Embed Development and Mentoring into an Organization’s Culture: An Evolving Framework
Original by Hal Portner, edited by Barry Sweeny
Over the past two decade, many of us involved in staff development and mentoring (D&M) have gained a number of insights during the course of planning, implementing and evaluating a variety of programs. Foremost among the lessons I have learned is that, although well conceived and executed, D&M programs have proven to be fundamental to the development and retention of new teachers, the D&M process must be internalized into the culture of a school in order for it to continue to serve its purpose over time.
It is the acknowledgment and application of the following three principles that form the framework for successfully embedding teacher induction and mentoring into the culture of a school or district.
Principle 1: Systems-Thinking
A D&M program consists of both internal and external relationships. Not only do the components within a program interact with each other, but the program itself invariably interacts with a surrounding array of
related programs. Application of this principle calls for Systems-Thinking
Principle 2: Collaborative-Doing
A D&M program involves more people than just mentors and mentees. Leaving the responsibility of inducting and mentoring new teachers to assigned mentors only, is short sighted and a prescription for failure. There are many other people who need to be actively involved. Application of this principle calls for Collaborative-Doing.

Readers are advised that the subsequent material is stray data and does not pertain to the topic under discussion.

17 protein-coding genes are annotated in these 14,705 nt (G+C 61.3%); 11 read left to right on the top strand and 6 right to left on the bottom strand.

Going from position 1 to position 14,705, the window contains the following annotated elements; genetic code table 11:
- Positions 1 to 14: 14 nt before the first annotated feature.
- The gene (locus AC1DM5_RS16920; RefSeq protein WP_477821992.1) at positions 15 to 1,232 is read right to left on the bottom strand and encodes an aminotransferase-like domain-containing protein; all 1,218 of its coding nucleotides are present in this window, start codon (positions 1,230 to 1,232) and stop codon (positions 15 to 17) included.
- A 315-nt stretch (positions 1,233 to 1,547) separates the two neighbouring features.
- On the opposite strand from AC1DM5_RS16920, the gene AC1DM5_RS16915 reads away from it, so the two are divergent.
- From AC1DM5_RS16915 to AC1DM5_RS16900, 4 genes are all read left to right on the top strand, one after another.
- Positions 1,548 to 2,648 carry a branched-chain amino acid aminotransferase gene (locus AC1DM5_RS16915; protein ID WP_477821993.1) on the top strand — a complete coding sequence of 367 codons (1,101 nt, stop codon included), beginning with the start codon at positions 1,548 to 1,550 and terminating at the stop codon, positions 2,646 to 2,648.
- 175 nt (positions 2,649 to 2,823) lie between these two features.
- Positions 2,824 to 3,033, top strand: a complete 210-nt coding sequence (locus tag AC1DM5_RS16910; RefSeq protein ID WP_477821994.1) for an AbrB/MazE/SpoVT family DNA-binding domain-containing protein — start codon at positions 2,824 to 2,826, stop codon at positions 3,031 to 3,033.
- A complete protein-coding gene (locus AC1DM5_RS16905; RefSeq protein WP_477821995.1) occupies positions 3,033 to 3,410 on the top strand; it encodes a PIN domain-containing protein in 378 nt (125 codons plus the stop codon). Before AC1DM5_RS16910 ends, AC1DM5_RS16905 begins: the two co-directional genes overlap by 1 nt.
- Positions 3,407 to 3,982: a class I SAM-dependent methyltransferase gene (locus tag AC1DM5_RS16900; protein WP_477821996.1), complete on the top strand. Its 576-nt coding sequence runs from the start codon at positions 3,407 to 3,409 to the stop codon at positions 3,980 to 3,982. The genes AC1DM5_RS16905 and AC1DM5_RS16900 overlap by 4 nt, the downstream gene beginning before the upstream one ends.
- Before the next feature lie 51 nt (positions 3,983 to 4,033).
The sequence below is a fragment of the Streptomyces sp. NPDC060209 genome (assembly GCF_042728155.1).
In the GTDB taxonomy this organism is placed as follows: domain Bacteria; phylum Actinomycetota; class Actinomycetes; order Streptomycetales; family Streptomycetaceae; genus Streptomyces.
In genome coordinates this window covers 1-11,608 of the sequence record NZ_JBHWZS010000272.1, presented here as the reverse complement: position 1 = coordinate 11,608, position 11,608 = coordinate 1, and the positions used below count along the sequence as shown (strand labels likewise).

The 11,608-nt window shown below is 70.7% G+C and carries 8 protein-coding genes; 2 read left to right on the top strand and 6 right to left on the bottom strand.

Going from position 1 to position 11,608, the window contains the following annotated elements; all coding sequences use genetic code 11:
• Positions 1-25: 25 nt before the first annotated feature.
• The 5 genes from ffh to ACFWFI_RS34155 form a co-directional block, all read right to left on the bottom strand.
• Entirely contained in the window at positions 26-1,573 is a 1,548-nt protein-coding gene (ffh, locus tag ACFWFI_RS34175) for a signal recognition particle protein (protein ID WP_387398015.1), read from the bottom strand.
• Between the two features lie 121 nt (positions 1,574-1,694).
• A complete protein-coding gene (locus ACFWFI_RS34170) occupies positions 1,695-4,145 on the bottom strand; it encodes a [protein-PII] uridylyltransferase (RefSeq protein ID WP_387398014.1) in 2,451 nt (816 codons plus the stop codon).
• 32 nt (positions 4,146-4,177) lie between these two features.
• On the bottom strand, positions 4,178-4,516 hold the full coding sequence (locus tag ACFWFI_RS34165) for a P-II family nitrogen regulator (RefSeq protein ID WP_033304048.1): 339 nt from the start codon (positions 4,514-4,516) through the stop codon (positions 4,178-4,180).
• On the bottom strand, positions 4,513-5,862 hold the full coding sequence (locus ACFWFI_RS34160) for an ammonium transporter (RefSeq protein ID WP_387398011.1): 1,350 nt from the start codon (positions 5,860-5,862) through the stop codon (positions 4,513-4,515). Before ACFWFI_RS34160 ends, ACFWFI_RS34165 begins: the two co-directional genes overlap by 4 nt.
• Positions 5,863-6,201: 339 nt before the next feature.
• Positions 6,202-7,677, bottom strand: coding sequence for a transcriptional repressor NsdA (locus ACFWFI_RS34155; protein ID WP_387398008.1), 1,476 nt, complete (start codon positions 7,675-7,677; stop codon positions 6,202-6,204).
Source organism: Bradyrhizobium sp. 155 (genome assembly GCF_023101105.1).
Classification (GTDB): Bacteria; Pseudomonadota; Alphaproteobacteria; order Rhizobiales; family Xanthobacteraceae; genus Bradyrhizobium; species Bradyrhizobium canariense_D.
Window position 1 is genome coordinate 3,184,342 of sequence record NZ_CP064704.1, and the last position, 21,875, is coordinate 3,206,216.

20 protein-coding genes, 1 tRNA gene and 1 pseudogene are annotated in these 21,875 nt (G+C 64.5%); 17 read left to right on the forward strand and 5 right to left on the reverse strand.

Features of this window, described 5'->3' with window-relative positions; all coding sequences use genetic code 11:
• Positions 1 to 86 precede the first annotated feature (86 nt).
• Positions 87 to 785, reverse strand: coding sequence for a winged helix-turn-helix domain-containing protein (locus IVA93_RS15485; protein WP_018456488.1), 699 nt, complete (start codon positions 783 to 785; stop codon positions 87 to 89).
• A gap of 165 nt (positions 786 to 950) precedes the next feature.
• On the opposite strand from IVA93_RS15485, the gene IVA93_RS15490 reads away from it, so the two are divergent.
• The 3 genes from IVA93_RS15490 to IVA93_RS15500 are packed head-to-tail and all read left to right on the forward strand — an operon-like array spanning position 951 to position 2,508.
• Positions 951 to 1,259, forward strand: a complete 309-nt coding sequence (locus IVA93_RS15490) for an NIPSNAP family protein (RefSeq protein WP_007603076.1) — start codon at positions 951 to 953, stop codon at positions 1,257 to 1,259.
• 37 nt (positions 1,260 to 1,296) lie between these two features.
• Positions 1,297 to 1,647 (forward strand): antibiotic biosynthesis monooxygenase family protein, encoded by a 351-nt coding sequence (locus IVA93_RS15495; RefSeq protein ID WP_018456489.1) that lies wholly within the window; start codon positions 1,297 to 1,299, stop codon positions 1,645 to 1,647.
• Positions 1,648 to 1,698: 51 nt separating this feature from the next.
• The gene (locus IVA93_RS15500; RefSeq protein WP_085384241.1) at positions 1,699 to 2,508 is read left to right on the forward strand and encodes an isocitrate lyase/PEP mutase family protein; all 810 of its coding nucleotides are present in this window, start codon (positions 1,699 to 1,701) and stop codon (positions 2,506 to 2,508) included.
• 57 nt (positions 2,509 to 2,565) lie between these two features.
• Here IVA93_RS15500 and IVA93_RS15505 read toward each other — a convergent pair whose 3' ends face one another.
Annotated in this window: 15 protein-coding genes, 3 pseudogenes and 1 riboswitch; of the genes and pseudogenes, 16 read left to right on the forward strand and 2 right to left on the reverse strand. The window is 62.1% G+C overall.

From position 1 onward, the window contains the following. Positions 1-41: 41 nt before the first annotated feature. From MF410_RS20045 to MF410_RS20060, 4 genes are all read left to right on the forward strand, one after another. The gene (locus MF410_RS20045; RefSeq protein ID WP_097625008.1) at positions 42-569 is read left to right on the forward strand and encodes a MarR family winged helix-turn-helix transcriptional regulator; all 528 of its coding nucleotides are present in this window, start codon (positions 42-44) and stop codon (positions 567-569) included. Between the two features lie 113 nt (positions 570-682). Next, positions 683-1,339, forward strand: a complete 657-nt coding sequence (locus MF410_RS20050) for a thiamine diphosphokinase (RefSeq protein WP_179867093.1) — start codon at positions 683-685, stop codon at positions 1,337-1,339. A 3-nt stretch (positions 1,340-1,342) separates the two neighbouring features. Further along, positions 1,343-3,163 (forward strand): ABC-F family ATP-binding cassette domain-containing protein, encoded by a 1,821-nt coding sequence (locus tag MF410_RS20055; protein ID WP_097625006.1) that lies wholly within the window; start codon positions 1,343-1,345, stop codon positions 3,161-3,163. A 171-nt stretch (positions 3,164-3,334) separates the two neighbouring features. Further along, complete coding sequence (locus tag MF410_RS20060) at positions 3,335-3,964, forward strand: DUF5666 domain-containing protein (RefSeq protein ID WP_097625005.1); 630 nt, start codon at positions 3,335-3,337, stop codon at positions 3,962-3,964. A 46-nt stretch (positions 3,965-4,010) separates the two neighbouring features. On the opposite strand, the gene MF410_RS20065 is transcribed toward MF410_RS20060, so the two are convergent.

Principle 3: Committed Leading
A D&M program thrives on informed dedication and purposeful nurturing. Resources such as time, money and people are essential, of course, but more important are motivated and proactive leaders who guide the transformation of their schools’ culture to the point where communal support of induction and professional
growth of beginning teachers is the norm. Application of this principle calls for Committed Leading.
The basis for this article was a chapter written for “Teacher Induction and Mentoring: The State of the Art and Beyond”, of which Hal Portner is the editor, and which is available from Corwin Press, Inc.. Hal Portner’s email is firstname.lastname@example.org